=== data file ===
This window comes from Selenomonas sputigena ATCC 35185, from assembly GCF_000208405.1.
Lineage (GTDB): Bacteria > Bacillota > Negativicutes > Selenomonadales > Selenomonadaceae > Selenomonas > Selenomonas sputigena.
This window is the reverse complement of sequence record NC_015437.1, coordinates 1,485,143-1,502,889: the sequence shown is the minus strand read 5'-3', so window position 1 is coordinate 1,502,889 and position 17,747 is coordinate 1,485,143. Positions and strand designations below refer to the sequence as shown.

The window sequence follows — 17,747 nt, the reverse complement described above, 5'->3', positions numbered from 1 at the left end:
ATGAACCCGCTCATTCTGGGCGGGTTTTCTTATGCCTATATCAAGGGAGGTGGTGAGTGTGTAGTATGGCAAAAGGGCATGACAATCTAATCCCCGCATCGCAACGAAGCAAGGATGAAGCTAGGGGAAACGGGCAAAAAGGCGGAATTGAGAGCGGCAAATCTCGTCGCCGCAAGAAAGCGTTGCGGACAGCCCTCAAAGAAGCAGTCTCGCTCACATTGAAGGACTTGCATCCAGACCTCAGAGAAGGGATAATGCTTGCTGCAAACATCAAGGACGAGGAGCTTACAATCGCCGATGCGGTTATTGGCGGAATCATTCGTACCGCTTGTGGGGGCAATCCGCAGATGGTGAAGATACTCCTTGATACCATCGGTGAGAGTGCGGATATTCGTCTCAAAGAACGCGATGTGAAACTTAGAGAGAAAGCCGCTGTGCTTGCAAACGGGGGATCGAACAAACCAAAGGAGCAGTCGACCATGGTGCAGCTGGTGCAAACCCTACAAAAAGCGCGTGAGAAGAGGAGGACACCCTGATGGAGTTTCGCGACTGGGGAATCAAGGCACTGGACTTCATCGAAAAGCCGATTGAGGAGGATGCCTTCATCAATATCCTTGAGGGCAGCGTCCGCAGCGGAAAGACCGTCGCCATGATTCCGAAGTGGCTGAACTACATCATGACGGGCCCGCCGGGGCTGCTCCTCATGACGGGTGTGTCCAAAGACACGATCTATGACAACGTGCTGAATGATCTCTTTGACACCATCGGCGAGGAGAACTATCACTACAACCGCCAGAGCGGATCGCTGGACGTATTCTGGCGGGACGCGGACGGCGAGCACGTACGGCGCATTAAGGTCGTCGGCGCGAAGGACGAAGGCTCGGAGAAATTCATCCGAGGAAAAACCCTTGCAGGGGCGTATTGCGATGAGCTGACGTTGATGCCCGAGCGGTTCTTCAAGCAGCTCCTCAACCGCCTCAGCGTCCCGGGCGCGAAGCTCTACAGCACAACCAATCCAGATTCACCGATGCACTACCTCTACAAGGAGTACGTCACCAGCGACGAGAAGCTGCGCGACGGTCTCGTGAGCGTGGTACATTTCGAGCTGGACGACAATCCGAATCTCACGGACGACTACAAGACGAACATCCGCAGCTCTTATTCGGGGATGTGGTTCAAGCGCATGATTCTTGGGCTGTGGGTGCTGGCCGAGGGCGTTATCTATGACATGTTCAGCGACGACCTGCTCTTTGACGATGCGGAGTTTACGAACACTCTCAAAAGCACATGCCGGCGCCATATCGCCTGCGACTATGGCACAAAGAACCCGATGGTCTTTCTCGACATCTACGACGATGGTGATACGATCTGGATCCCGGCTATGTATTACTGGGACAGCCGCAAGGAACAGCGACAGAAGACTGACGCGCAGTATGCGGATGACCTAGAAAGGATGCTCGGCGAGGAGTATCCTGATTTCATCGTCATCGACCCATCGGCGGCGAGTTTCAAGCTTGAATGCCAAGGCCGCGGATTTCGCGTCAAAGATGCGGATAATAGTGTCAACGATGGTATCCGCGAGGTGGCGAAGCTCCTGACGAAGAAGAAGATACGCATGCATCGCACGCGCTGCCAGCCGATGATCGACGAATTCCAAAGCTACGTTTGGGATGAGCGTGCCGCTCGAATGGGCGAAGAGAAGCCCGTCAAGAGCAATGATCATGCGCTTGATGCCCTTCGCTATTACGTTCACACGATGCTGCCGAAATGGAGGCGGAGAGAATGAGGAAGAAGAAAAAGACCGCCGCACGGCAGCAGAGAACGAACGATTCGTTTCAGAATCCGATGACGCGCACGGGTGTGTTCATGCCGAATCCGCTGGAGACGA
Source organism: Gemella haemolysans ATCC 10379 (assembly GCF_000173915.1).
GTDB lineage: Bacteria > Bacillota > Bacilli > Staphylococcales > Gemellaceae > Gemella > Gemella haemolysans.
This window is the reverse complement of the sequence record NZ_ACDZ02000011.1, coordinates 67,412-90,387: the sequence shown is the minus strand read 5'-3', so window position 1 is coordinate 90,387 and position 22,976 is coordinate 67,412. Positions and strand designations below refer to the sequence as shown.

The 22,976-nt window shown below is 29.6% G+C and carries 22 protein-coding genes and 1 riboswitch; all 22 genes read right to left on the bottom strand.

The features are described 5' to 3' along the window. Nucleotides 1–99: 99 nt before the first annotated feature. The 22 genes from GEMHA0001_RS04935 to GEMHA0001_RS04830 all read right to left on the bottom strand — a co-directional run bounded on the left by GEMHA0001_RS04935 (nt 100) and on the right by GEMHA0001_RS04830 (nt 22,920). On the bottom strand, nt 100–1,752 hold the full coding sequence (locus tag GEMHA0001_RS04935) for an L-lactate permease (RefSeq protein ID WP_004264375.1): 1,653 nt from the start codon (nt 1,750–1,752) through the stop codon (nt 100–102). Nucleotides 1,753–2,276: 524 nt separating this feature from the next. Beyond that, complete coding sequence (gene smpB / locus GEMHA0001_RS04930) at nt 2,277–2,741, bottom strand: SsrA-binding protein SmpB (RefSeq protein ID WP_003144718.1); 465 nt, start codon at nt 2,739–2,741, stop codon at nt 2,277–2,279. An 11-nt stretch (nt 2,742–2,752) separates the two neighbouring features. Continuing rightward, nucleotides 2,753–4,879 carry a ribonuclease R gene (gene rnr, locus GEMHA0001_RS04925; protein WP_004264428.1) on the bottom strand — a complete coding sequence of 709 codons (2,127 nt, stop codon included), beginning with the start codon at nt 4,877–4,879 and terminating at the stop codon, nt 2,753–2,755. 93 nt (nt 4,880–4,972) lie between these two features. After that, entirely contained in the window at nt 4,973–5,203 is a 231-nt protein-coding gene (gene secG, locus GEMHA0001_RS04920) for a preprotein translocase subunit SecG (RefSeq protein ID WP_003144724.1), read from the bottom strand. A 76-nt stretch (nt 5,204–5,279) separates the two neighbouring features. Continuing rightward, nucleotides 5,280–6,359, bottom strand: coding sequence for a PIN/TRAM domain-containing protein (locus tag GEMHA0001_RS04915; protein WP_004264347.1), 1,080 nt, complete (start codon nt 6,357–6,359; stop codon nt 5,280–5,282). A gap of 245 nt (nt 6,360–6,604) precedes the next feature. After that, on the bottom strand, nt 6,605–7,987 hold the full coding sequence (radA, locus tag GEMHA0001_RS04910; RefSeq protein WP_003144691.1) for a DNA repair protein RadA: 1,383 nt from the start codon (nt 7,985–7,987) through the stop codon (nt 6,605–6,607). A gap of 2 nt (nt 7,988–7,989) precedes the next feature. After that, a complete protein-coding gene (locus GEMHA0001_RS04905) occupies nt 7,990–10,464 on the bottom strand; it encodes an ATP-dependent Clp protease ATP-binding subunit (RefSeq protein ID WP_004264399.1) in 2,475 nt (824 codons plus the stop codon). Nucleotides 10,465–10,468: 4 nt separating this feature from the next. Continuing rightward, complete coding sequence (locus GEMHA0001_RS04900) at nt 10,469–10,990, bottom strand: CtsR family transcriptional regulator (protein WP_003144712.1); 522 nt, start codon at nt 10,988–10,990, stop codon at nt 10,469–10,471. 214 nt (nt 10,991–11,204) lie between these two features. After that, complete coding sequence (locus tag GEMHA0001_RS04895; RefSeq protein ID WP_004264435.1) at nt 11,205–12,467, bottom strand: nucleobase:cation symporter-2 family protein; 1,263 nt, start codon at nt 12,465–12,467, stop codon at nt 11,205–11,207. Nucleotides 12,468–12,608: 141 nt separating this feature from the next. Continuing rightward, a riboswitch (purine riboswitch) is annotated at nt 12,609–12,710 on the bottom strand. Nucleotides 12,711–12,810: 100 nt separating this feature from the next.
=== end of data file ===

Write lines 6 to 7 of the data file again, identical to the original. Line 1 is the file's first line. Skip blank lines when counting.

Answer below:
Source organism: Gemella haemolysans ATCC 10379 (assembly GCF_000173915.1).
GTDB lineage: Bacteria > Bacillota > Bacilli > Staphylococcales > Gemellaceae > Gemella > Gemella haemolysans.